The humble on-off switch

The humble on-off switch

The humble on-off switch is one of the human interfaces with the camera. For the wildlife cameraman it is a very important one. Most of us prefer to have a switch on the tripod handle.  There is a simple reason for this. The right hand will be glued to the tripod handle.  The left will be on the focus ring of the lens. Even scratching your ear, or other parts of your anatomy, can demand huge inner psychological trauma: dare I risk taking my hands off the rig?  Well, you know what I mean. There is a very limited range of tripod handle switches for cameras, and all of them are expensive for what they are.

The humble on-off switch

The picture above is a simple LanParte on-off switch.  Well, let me revise that.  The original seller has vanished, but you can get this better system (that I haven’t tried) here. The information that accompanies the unit states that it works with Blackmagic and Sony cameras using the LANC protocol. It’s a very nice little unit, and comes with a sturdy clamp that slips over a tripod handle.  It might fit some handles well, but the inner diameter is about 3 cm, which is very ‘fat’.

LanParte lanc protocol

The switch comes apart with four Phillips head screws. The body construction is a solid aluminium alloy, anodised. So is the red on-off switch.  Those are the two main non electronic parts of the switch.  Why did I take it apart? Because it does not work with a Panasonic AG AF101. It won’t work on any Panasonic because Panasonic has its own protocols. If you connect this unit to the S/S of a Panasonic with a 2.5 mm stereo lead nothing will happen when you press the button. If you adapt the 2.5 mm up to 3.5 mm and plug it into the zoom-focus-iris connector of the Panasonic it will have some effect, but not what you want.  For an on-off switch this starts to sound ridiculously complicated.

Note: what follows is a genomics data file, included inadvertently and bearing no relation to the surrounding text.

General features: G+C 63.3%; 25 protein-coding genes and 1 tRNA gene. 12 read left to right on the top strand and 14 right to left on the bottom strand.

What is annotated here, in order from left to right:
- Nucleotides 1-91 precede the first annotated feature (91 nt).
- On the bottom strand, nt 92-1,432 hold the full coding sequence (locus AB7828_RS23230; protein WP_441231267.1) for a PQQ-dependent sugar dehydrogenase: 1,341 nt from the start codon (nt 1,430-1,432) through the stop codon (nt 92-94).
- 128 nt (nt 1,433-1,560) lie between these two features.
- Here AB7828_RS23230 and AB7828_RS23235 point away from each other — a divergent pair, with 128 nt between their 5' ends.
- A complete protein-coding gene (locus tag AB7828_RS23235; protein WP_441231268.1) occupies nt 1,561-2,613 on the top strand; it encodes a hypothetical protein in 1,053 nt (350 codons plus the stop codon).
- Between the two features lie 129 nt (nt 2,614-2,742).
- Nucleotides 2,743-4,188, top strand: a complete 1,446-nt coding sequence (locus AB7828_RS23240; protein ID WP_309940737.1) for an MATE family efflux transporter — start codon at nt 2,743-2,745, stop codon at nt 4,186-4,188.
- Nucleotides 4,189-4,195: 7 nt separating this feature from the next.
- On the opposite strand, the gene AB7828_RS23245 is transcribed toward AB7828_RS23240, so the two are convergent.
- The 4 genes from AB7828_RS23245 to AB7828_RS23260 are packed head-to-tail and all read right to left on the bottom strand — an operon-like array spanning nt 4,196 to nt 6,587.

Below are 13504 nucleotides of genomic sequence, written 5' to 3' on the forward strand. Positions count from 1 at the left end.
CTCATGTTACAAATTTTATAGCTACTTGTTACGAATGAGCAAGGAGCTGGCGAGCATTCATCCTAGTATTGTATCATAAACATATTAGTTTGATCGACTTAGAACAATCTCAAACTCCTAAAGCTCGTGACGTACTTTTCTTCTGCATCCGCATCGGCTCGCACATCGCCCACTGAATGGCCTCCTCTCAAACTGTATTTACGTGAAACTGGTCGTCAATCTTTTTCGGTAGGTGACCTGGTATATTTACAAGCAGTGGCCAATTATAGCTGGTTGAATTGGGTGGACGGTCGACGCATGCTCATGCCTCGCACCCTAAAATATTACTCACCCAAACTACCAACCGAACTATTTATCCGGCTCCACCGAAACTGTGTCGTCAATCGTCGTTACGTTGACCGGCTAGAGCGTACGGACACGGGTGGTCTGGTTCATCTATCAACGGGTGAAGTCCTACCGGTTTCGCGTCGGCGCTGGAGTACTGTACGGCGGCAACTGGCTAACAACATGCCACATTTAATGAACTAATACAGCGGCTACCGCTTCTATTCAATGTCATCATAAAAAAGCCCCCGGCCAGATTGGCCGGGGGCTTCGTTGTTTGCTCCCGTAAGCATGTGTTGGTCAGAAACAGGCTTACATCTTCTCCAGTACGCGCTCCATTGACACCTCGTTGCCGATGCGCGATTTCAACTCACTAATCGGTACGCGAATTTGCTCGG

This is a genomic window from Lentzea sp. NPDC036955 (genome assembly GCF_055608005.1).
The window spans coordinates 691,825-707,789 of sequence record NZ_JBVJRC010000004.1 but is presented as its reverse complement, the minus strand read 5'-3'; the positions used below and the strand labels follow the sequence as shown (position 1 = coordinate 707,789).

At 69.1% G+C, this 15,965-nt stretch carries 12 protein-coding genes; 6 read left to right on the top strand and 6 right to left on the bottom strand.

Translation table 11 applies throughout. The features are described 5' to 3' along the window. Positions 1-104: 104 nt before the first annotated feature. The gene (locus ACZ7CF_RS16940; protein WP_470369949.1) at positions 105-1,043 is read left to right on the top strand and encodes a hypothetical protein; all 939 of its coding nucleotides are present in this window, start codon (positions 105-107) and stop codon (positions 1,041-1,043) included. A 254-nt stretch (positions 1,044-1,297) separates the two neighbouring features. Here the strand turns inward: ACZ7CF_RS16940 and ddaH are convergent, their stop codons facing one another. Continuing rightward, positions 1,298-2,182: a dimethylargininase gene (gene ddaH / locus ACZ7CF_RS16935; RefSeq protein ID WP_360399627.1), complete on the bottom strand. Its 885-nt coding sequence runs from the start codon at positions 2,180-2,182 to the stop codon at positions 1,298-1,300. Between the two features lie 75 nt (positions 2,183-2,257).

LanParte switch exposed

Inside the unit has a momentary switch, a circuit board and a female 2.5 mm jack. For my Panasonic the circuit board is redundant: it is designed to communicate with Sony cameras (and Blackmagic). The Panasonic s/s (start stop) terminal works like this: close the circuit momentarily and the camera will start; close it again momentarily and the camera will stop.  That’s all I want it to do. I could pay £160.00 for a ZC9 Pro but there is little point, as the lenses I have for the AG AF101 do not have motorised zooms. I really do only want the humble on-off switch. From a wildlife cameraman point of view, the simpler the better.

Switch rewired

It seemed a shame to destroy the insides of the LanParte, but it had to be done. I removed the circuit board entirely. A new momentary switch sat very nicely on a pedestal within the body of switch. A 2.5 mm jack also fitted very neatly.  It only remained to solder the correct terminals of the jack to the switch and screw it back together. There are probably easier and cheaper ways of doing this, but the switch is aesthetically very ‘sweet’, and doesn’t look like it’ll fall to bits in use. It should stay on the handle of the tripod for the duration of shoots without too much trouble. That said, watch this space.